3) R Ramoner, C Rieser, M Herold, H Klocker, G Bartsch, A Stenzl, M Thurnher. Activation of human dendritic cells by bacillus Calmette-Guerin. Journal of Urology 159: 5 (MAY 1998):1488-1492.

4) M Haarala, J Jalava, M Laato, P Kiilholma, M Nurmi, A Alanen. Absence of bacterial DNA in the bladder of patients with interstitial cystitis. Journal of Urology 156: 5 (NOV 1996):1843-1845.

5) SR Gorfine. Treatment of benign anal disease with topical nitroglycerin. Diseases of the Colon & Rectum 38:5 (MAY 1995):453-457.

6) NI Alstrup, OO Rasmussen, J Christiansen. Effect of rectal dilation in fecal incontinence with low rectal compliance: Report of a case. Diseases of the Colon & Rectum 38: 9 (SEP 1995);988-989.

7) WR Schouten, JW Briel, MO Boerma, JJA Awuerda, EB Wilms, BH Graatsma. Pathophysiological aspects and clinical outcome of intra-anal application of isosorbide dinitrate in patients with chronic anal fissure. Gut 39: 3 (SEP 1996):465-469. fissure healing rate of 88% at 12 weeks.

8) Lund JN et al. A randomized prospective double blind placebo-controlled trial of glycerol trinitrate ointment in treatment of anal fissure. Lancet 1977(January 4);349(9044):11-13.

9) Lund C, Scholefield JN, Glyceryl trinitrate is an effective treatment for anal fissure. Diseases of the Colon & Rectum. 1997 (aPRIL);40(4):468-470.

10) H Bacher, HJ Mischinger, G Werkgartner, H Cerwenka, Elshabrawi, J Pfeifer, W Schweiger. Local nitroglycerin for treatment of anal fissures: An alternative to lateral sphincterotomy? Diseases of the Colon & Rectum 40: 7 (JUL 1997):840-845.

11) PA Dundore, AM Schwartz, H Semerjian. Mast cell counts not useful in the diagnosis of nonulcerative interstitial cystitis. Journal of Urology 155: 3 (MAR 1996):885-887.

12) GJ Domingue, GM Ghoniem, KL Bost, C Fermin, LG Human. Dormant microbes in interstitial cystitis. Journal of Urology 153: 4 (APR 1995):1321-1326.

13) S Keay, CO Zhang, AL Trifillis, JR Hebel, SC Jacobs, JW Warren. Urine autoantibodies in interstitial cystitis. Journal of Urology 157: 3 (MAR 1997):1083-1087. 14) The Medical Letter June 6, 1997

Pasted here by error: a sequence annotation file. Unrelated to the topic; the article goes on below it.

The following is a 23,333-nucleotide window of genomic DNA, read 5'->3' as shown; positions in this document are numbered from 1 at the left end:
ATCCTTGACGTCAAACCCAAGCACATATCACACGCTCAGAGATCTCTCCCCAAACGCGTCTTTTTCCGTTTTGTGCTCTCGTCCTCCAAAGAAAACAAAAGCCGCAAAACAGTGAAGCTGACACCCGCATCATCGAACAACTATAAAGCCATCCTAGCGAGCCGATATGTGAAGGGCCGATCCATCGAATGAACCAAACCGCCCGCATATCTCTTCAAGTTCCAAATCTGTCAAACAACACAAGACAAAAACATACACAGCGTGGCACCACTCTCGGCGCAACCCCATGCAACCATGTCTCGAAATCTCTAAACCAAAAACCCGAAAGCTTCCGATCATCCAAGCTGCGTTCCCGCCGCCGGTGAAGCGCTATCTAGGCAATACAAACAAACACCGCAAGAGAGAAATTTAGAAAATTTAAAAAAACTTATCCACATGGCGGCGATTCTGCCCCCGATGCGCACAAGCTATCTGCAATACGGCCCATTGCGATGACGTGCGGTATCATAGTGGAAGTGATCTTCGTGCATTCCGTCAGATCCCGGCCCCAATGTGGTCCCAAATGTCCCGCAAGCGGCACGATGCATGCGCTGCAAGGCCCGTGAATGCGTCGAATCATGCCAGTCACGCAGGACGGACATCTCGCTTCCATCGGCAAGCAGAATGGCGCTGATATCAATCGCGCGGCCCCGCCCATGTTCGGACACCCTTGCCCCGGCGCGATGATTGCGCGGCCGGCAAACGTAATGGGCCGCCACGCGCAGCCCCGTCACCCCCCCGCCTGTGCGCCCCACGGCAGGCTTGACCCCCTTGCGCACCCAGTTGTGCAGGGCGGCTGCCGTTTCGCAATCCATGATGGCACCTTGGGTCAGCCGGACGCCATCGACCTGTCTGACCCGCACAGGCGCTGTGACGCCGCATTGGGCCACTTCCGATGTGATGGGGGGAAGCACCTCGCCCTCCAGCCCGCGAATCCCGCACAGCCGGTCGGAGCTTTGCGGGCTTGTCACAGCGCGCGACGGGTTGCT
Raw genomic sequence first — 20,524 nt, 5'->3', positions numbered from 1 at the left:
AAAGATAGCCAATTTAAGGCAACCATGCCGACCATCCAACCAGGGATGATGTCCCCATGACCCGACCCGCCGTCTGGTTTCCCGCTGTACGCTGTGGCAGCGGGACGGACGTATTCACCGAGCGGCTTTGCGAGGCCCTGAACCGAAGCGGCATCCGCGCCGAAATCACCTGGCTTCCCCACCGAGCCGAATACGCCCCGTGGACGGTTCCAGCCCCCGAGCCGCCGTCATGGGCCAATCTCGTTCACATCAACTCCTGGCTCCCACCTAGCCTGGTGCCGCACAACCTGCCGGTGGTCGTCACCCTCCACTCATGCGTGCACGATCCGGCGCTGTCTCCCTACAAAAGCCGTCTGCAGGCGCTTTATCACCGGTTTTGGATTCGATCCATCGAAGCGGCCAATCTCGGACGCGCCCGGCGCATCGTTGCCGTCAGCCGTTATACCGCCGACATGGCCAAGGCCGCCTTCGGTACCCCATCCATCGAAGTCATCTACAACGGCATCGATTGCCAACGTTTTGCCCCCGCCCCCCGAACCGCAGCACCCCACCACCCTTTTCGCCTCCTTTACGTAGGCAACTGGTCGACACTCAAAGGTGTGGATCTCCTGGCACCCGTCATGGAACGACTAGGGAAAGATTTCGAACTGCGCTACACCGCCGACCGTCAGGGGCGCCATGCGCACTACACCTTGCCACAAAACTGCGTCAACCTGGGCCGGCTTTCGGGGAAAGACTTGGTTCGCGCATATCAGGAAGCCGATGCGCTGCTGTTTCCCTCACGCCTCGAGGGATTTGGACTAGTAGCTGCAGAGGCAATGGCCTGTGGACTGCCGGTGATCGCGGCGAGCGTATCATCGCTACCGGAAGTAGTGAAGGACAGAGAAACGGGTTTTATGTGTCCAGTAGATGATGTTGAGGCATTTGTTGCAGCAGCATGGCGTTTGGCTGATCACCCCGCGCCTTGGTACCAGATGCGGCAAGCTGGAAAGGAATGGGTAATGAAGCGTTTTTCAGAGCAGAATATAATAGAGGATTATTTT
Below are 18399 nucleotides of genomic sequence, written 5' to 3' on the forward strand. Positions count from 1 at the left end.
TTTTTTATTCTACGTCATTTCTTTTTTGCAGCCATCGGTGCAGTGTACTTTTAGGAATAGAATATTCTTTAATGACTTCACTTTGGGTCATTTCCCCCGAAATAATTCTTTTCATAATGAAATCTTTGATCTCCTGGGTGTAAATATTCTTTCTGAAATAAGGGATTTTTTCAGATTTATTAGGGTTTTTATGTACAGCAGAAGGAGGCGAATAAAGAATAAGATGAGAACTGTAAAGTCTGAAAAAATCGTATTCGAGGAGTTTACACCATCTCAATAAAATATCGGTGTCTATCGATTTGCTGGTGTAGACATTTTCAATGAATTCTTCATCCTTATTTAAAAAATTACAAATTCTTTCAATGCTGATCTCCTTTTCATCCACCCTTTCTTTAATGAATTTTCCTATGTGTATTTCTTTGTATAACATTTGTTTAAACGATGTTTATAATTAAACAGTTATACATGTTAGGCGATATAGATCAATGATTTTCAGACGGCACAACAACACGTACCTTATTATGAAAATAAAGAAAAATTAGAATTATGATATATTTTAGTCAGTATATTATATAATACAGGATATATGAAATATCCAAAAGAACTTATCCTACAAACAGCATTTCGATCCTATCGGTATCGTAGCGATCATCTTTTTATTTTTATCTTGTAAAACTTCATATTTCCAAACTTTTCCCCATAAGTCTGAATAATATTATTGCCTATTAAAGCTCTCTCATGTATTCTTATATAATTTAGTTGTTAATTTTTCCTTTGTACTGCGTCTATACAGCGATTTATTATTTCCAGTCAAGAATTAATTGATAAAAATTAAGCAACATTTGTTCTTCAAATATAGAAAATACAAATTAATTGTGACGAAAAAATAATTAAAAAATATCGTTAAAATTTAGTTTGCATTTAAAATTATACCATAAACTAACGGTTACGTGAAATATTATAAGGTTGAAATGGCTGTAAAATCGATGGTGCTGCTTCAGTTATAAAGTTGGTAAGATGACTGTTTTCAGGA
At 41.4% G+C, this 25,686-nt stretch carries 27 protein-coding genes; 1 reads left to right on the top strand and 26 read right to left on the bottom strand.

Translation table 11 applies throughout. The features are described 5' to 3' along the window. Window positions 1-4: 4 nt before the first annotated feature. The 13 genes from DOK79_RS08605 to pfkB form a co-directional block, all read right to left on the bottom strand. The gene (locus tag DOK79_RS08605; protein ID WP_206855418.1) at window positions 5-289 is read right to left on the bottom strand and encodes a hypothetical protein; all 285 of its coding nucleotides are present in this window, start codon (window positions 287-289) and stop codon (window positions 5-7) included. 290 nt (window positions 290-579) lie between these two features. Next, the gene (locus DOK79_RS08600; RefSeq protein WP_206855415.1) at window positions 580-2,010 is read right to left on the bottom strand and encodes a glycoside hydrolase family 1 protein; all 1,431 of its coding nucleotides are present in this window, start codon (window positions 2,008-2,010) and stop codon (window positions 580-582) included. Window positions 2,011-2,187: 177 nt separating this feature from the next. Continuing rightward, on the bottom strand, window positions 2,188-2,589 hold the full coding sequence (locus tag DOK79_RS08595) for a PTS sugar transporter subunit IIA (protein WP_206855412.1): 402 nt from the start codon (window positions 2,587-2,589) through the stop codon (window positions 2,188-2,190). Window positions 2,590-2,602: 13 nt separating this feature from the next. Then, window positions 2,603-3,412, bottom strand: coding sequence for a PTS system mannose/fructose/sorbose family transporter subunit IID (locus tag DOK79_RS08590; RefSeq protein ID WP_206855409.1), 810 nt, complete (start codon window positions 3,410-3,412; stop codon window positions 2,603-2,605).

14) Sparfloxacin: Dan Henry Family Foothill Clinic, Salt Lake City, Utah and Andrew DeAbate. Medical research Center New Orleans.

15) PM Hanno. Analysis of long-term Elmiron therapy for interstitial cystitis. Urology 49: 5A Suppl. (MAY 1997):93-99.

16) GE Korting, SD Smith, MA Wheeler, RM Weiss, HE Foster. A randomized double-blind trial of oral L-arginine for treatment of interstitial cystitis. Journal of Urology 161: 2 (FEB 1999):558-565.1,500 mg daily).

17) 67/100,000 INCIDENCE GC Curhan, FE Speizer, DJ Hunter, SG Curhan, MJ Stampfer. Epidemiology of interstitial cystitis: A population Based study. Journal of Urology 161: 2 (FEB 1999):549-552.

Reported 3/1/99

May 16th, 2013
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About the Author: Gabe Mirkin, MD

Sports medicine doctor, fitness guru and long-time radio host Gabe Mirkin, M.D., brings you news and tips for your healthful lifestyle. A practicing physician for more than 50 years and a radio talk show host for 25 years, Dr. Mirkin is a graduate of Harvard University and Baylor University College of Medicine. He is board-certified in four specialties: Sports Medicine, Allergy and Immunology, Pediatrics and Pediatric Immunology. The Dr. Mirkin Show, his call-in show on fitness and health, was syndicated in more than 120 cities. Read More